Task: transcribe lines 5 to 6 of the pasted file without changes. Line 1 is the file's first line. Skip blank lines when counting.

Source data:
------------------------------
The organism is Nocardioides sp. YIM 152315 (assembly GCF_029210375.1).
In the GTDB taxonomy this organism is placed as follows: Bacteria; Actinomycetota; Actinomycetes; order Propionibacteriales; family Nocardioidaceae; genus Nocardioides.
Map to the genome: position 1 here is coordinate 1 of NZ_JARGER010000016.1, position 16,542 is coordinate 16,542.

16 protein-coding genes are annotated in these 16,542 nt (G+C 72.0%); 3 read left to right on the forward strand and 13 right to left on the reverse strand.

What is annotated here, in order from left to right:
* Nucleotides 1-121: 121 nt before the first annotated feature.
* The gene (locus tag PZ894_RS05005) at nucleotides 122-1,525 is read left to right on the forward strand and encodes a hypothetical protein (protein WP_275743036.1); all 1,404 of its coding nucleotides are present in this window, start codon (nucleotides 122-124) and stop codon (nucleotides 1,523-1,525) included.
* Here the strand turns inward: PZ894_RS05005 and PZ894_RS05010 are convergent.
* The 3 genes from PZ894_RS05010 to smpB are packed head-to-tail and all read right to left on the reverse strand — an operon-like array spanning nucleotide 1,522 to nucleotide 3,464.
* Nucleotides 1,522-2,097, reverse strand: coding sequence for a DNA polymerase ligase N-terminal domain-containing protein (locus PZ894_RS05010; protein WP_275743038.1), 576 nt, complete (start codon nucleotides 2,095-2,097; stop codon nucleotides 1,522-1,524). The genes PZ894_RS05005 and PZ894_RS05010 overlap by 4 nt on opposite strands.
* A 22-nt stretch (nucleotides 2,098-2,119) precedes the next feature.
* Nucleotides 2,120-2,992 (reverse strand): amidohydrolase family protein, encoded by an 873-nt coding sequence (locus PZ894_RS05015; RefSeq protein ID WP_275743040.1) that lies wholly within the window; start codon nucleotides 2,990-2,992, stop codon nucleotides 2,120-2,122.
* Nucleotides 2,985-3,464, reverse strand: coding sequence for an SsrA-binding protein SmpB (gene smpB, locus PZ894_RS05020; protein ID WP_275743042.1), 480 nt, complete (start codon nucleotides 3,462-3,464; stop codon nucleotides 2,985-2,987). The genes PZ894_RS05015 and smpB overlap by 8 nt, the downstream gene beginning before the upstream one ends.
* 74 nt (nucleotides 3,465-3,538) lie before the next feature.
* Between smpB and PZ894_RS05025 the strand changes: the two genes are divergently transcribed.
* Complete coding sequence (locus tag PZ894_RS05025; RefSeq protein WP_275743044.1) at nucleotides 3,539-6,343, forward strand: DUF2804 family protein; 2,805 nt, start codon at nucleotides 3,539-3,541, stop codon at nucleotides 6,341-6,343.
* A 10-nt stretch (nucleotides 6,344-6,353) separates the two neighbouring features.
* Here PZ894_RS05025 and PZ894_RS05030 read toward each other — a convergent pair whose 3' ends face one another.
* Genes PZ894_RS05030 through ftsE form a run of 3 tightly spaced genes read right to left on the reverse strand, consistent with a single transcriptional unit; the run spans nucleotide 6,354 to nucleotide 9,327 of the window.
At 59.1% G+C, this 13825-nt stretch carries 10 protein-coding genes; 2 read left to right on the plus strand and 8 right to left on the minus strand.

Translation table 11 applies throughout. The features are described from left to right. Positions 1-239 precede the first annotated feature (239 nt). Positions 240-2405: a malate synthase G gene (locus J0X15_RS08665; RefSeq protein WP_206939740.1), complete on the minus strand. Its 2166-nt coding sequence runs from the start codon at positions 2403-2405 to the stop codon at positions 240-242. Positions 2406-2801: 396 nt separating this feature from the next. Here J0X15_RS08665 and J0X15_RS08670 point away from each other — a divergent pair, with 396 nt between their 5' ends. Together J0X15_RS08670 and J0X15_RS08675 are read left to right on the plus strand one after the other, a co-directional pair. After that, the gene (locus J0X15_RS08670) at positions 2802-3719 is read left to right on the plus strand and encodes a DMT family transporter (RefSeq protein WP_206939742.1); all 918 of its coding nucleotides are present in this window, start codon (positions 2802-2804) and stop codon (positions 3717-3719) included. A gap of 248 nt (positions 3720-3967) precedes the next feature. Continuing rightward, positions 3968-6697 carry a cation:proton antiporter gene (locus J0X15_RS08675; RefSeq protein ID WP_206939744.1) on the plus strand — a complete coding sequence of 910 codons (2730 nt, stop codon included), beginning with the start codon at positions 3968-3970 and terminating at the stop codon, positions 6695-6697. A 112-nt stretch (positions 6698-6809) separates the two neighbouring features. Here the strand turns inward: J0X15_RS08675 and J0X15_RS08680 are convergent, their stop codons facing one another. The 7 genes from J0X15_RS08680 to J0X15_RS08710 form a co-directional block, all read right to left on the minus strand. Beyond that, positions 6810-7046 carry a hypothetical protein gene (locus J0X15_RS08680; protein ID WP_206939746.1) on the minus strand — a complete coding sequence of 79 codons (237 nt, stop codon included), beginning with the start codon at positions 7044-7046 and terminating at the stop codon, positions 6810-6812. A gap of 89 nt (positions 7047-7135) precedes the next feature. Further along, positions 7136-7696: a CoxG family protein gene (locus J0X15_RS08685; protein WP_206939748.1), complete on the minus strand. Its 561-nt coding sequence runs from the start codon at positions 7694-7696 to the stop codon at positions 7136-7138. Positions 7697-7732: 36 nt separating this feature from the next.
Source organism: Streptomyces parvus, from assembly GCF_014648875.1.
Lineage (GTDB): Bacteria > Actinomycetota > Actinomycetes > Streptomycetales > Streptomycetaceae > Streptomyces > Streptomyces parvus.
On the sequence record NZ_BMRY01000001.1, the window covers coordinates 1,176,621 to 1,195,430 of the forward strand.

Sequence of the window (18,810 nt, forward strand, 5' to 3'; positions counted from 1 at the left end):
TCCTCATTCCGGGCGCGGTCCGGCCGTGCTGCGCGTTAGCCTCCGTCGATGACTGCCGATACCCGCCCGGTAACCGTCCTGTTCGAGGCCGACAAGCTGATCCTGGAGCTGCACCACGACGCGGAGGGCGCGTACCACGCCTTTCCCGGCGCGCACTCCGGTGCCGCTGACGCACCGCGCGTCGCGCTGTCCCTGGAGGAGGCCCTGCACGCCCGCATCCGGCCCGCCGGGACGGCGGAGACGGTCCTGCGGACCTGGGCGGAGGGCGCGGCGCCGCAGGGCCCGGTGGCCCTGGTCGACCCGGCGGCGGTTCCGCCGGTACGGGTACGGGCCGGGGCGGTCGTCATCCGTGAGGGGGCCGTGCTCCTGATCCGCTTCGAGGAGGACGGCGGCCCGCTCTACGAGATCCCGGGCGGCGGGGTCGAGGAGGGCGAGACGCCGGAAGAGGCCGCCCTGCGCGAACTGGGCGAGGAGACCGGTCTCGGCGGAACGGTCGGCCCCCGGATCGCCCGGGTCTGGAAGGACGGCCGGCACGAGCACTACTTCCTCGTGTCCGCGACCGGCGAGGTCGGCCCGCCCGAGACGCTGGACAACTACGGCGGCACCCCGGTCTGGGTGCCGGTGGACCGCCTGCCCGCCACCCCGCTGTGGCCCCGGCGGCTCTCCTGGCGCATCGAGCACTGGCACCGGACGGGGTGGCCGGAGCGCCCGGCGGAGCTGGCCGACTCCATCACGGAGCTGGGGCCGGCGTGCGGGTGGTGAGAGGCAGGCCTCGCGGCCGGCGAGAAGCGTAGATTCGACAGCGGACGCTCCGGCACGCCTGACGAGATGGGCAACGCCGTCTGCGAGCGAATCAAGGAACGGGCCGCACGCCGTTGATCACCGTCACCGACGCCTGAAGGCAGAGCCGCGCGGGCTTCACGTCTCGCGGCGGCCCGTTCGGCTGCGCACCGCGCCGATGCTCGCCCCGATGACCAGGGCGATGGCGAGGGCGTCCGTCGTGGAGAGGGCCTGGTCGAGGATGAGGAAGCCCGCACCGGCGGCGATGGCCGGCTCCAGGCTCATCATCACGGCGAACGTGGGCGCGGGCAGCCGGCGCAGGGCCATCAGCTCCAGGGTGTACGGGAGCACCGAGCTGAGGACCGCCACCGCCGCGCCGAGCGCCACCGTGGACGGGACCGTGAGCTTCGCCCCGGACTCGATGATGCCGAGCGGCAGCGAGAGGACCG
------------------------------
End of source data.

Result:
What is annotated here, in order from left to right:
* Nucleotides 1-121: 121 nt before the first annotated feature.